The Four Stages of a Truth. Part 1/2

When a new truth comes to the fore against an established belief, it is not immediately accepted. This should not necessarily be seen as a lamentable thing. After all, until we can actually ascertain whether something is true or not, accepting any idea presented as automatically valid would result in stagnation and confusion (which is pretty much what we have with relativism).

However, when we talk about beliefs in the human realm, we mostly talk about blatant falsehoods (religion and statism being the two obvious examples). So when we talk about the process of integration of a new truth, we’re usually talking about a welcome relief from an oppressive mental sclerosis. This, unfortunately, is the lot of progress and innovators, at all levels.

When we look back at history, as well as current events, it is clear that there are four general stages through which truths must go through before they are accepted.

Note that different segments of a population can be at different stages towards the same idea. Fundamentalist Christians are at stage 2 towards atheism, while the population in general (depending on the country) is at stage 3. The state can also embrace something for co-optation purposes, such as science, or reject something to expand its power, such as drug use. In most cases, the population at large may have varying degrees of acceptance as well.

Stage 1- Non-Confront.
“It does not exist, it cannot exist, don’t talk about it.”

“Non-confront” means to refuse to look at something or acknowledge it. This is the domain of “Political Correctness”, of censorship, of “the proper”. My choice of this unusual expression is deliberate. Stage 1 is not just ignoring but rather an active refusal to acknowledge existence, either by the rationalization that the dominant paradigm is universal, or through the rationalization that the truth in question actually does not exist, or through the process of censoring any discussion of the truth.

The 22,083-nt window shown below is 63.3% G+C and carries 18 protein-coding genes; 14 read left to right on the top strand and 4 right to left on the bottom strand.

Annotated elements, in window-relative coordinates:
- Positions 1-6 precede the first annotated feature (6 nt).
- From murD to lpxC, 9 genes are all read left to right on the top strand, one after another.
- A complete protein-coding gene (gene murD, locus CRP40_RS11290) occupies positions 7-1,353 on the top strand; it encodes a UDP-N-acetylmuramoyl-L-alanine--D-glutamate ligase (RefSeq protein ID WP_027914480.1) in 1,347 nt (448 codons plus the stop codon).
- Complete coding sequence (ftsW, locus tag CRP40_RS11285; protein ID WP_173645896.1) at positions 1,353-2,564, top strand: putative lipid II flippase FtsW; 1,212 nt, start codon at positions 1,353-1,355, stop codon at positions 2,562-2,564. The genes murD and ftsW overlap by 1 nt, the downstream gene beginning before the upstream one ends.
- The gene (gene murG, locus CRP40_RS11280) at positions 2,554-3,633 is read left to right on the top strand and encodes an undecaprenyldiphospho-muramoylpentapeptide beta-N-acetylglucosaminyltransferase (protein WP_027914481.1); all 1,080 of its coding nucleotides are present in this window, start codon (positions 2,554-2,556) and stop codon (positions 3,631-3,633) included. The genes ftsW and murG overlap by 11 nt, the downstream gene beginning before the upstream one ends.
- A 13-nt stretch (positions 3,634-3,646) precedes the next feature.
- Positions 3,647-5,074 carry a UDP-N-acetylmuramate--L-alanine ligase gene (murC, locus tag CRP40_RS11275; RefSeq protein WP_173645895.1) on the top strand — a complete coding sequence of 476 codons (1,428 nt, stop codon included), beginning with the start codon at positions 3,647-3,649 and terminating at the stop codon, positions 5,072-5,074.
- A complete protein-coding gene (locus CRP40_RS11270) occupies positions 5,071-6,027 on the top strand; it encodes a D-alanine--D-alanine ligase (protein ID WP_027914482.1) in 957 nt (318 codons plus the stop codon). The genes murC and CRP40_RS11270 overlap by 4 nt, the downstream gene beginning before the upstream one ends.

These goals are accomplished through propaganda which hammers in the dominant belief as “the proper model”. “Educational videos” of the fifties and sixties are a good example of this, but education in general can serve this role of narrowing of vision.

With or without such models, peer pressure usually takes care of rebellious individuals. Children and teenagers usually identify with these models, and adults seek to perpetuate them, especially “parents”. For adults, ideas can be silenced by making them taboo, or simply “not talked about in polite company”. Rather than acknowledge a painful truth about someone, which would trigger a stage 2 response, one simply does not talk about it. I expect that some atheists living in Christian families experience this, as well as most anarchists. Many people cannot deal with non-belief, and therefore simply ignore it. “We’re right, no one can reasonably disagree, so let’s just forget about it.”

Stage 2- Aggression.
“It exists and is a threat to our way of life. It must be eradicated.”

This is the nasty part. When a truth starts to upset the dominant paradigm and can no longer be ignored, it must be suppressed, overtly or covertly. This is the perpetual stage of the fundamentalist, the dictator, the statist, who lashes out at everything and tries to suppress other ways of life.

The most obvious way to do this is to outright torture and kill your opponents. Not really the most efficient way to go about at it, because it creates martyrs and reinforces the victim complex. Besides, murder being partially illegal, this avenue is usually problematic.

Usually an idea can be more effectively suppressed by attacking the idea itself, not its proponents (while the proponents can change, the idea itself changes much more slowly). One method you can use is to make it illegal. There are still old “American” laws in the book against atheists and homosexuals, a remnant of that strategy. As the illegality of a truth persists, statists will rationalize its illegality by looking at the black market situation that then exists. With black markets come violence, unsafe practices, clandestine hierarchies, and other unsavory consequences, that can be then used in propaganda in order to justify even more repression. So it is, to a certain extent, a self-fulfilling prophecy.

Go to part 2.

2 thoughts on “The Four Stages of a Truth. Part 1/2

  1. […] Tremblay. He’s against organized religion and organized government. He expounds on The Four Stages of a Truth and takes us from denial to resignation. If he pisses you off, you can’t say he didn’t […]

  2. […] Four Stages of a Truth: Part 1, Part 2, by Francois Tremblay at Check Your Premises: Francois describes human reactions to […]

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